Brexit, missile control and India
Two recent though unrelated events are likely to significantly impact the evolving global order and India’s role in it. The first was the unfortunate and histrionic referendum, which will lead to Britain’s exit (Brexit) from the European Union (EU). The second was India’s quiet entry into the Missile Technology Control Regime (MTCR)—one of four clubs of the non-proliferation regime that New Delhi is determined to join. [Despite India’s concerted, though ultimately unsuccessful, effort to join the Nuclear Suppliers Group (NSG) the sound and fury generated has exposed the great power game and has helped to keep that door ajar.] Both Brexit and the MTCR membership provide opportunities and challenges for New Delhi to shape the rules of the emerging world order, particularly on issues of vital interest.
Brexit is likely to see one of the key actors in global decision-making become more and more distracted with its internal divisions and its changing relations with the EU in the foreseeable future. In addition to the unfolding economic recession, the looming prospect of an independent Scotland raises the real possibility that Whitehall may also be forced to give up its increasingly unaffordable and unnecessary nuclear deterrence. A diminished England, sans nuclear weapons, coupled with a fragmenting Europe distracted with the refugee crisis, is unlikely to play its traditional role of shaping norms or taking on the responsibility to implement them.
This provides greater opportunity for India to contribute to the liberal democratic order’s leadership both in terms of creating norms, particularly on climate, cyber, energy and trade issues, and as a growing security actor. The challenge, of course, is whether New Delhi will seize the opportunity to step into this role before countries like China occupy it.
Similarly, India’s twin membership of the Hague Code of Conduct (HCoC—a transparency and confidence-building instrument to regulate ballistic missiles capable of carrying weapons of mass destruction) and the MTCR (designed to curtail the spread of missiles and other unmanned delivery systems capable of delivering weapons of mass destruction) is crucial for two reasons.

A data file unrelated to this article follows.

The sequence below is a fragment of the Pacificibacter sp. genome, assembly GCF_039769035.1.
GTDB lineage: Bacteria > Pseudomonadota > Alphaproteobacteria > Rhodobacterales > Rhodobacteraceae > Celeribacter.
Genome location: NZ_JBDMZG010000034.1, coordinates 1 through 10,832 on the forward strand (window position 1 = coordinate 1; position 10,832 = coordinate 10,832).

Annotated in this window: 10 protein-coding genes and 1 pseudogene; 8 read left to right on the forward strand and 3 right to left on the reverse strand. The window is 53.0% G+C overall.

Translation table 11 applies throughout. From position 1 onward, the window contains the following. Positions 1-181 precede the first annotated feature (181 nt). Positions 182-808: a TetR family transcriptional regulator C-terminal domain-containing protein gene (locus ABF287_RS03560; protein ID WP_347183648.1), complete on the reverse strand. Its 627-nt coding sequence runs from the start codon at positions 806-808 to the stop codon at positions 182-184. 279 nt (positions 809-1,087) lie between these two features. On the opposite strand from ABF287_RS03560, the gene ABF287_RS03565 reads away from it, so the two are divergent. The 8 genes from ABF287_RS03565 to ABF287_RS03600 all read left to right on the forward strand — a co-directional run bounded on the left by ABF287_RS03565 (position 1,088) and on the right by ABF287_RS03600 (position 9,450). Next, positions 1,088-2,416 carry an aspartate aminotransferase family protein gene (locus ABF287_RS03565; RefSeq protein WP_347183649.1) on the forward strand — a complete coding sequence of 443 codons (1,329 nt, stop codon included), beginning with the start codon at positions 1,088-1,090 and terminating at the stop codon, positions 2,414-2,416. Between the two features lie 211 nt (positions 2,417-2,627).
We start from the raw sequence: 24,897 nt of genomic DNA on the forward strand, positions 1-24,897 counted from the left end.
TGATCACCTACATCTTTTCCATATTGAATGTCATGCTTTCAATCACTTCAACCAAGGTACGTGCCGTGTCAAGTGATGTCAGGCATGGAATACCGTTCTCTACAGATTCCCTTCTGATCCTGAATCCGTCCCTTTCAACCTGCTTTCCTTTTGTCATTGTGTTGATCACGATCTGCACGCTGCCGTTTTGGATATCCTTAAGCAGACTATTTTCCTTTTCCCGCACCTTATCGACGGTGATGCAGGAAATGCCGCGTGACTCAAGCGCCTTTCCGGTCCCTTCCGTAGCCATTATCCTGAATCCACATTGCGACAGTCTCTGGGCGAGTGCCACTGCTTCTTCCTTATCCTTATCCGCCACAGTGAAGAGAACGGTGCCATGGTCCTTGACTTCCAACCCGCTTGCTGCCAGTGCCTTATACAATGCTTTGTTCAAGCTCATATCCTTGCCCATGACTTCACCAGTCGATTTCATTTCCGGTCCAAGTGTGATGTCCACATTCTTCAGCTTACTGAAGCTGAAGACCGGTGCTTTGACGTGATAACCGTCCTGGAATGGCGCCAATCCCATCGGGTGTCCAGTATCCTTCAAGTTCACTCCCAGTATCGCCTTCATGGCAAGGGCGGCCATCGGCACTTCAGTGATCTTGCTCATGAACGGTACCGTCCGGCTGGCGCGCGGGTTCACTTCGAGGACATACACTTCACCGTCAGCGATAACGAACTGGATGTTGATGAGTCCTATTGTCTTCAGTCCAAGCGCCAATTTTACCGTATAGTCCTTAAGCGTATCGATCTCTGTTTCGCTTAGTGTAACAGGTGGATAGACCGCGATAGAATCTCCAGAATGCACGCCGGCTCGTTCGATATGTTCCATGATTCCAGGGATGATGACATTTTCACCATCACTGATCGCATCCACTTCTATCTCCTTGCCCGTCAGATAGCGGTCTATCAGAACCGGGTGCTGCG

First, India’s membership is testimony to its own non-proliferation record as well as its responsible behaviour with regard to missiles. As HCoC and MTCR address missiles and missile technology related to weapons of mass destruction, particularly nuclear weapons, it also strengthens India’s case for membership of other clubs of the non-proliferation regime, notably the NSG. Moreover, this membership underlines the crucial link between the nuclear (and related missile) order and the changing world order, and the need for the former to evolve to reflect the latter.
Second, India’s HCoC/MTCR membership also manifests New Delhi’s desire to play a more active and responsible role in promoting and strengthening global nuclear non-proliferation, given that missiles are the preferred delivery system for nuclear weapons. Today, according to one estimate, more than 30 countries possess missiles with ranges of 150km or greater. Many of these countries are in India’s immediate neighbourhood and in 2016 alone, several countries of concern to India, including China, Iran, North Korea and Pakistan have conducted tests meant to develop new missiles or improve existing ones. Additionally, there have also been transfers of nuclear capable missiles and missile technology between China, Pakistan and Saudi Arabia as well as between North Korea, Iran and Pakistan.
Thus, the HCoC/MTCR membership is the ideal platform for India to advance both its security interests and its non-proliferation values. To do so, New Delhi will have to step up its game in these regimes, which are facing an uphill task in curbing missile proliferation. Hosting high-profile workshops on missiles to develop new norms and instruments to prevent their proliferation would be one obvious initiative for India to take.
Clearly, Brexit and India’s MTCR entry provides a great opportunity for New Delhi to contribute to the evolving world order, while advancing its own interests. The question is: will India take the lead?